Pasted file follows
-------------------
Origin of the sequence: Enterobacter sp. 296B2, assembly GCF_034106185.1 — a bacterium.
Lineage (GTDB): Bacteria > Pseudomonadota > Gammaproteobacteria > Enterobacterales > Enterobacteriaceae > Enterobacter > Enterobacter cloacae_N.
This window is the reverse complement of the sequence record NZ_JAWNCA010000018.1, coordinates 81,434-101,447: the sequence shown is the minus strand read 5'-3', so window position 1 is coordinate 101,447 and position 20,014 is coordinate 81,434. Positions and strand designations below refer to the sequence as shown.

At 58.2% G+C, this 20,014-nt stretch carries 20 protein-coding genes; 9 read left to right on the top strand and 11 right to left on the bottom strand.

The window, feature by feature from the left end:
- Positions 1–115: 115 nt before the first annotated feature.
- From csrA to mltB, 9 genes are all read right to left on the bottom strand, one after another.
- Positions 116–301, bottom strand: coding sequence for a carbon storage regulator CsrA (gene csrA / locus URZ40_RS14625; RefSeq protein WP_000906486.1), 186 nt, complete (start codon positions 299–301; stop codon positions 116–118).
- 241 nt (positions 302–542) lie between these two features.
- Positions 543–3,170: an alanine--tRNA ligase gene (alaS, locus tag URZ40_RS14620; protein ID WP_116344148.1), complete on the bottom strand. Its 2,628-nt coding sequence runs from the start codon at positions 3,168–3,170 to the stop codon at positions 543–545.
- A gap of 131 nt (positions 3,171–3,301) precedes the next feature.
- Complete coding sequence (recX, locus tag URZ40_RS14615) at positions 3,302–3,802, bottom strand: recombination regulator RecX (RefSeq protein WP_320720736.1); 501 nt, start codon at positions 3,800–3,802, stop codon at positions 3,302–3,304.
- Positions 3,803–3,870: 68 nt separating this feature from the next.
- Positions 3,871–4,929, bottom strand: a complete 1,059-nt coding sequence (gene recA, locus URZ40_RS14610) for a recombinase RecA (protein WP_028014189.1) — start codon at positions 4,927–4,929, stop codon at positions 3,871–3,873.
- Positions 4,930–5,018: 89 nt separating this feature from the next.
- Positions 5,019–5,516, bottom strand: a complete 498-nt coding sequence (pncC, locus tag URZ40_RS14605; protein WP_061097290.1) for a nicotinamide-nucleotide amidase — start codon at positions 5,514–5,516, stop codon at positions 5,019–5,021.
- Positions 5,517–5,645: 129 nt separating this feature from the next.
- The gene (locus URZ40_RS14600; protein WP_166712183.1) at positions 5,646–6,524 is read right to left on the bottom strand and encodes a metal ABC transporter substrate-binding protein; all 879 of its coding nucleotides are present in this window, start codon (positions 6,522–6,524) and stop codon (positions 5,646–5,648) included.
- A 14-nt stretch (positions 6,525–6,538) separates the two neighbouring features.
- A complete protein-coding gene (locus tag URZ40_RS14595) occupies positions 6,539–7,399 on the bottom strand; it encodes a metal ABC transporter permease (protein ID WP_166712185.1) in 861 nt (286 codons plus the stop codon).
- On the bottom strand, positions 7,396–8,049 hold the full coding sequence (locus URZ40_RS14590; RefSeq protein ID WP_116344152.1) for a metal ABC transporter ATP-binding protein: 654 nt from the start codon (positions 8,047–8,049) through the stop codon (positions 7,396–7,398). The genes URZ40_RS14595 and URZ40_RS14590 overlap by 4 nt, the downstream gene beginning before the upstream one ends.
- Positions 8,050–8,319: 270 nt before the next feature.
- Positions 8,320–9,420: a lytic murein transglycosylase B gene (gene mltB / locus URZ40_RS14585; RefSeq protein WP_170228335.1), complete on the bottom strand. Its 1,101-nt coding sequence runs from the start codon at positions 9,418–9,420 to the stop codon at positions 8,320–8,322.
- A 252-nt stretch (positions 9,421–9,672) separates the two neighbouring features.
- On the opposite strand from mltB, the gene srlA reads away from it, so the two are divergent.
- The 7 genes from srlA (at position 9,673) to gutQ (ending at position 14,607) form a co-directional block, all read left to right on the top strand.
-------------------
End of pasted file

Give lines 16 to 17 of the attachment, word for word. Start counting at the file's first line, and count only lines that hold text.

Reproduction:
- Positions 5,019–5,516, bottom strand: a complete 498-nt coding sequence (pncC, locus tag URZ40_RS14605; protein WP_061097290.1) for a nicotinamide-nucleotide amidase — start codon at positions 5,514–5,516, stop codon at positions 5,019–5,021.
- Positions 5,517–5,645: 129 nt separating this feature from the next.